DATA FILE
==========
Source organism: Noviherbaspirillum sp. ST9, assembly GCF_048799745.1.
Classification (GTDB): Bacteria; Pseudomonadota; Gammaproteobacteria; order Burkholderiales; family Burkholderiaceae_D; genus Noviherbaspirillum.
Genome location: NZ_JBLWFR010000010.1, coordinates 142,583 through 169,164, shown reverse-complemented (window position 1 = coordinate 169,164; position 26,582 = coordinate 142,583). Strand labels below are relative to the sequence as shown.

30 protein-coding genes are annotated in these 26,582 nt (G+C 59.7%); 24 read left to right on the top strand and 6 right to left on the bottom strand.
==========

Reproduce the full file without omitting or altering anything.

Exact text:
Source organism: Noviherbaspirillum sp. ST9, assembly GCF_048799745.1.
Classification (GTDB): Bacteria; Pseudomonadota; Gammaproteobacteria; order Burkholderiales; family Burkholderiaceae_D; genus Noviherbaspirillum.
Genome location: NZ_JBLWFR010000010.1, coordinates 142,583 through 169,164, shown reverse-complemented (window position 1 = coordinate 169,164; position 26,582 = coordinate 142,583). Strand labels below are relative to the sequence as shown.

30 protein-coding genes are annotated in these 26,582 nt (G+C 59.7%); 24 read left to right on the top strand and 6 right to left on the bottom strand.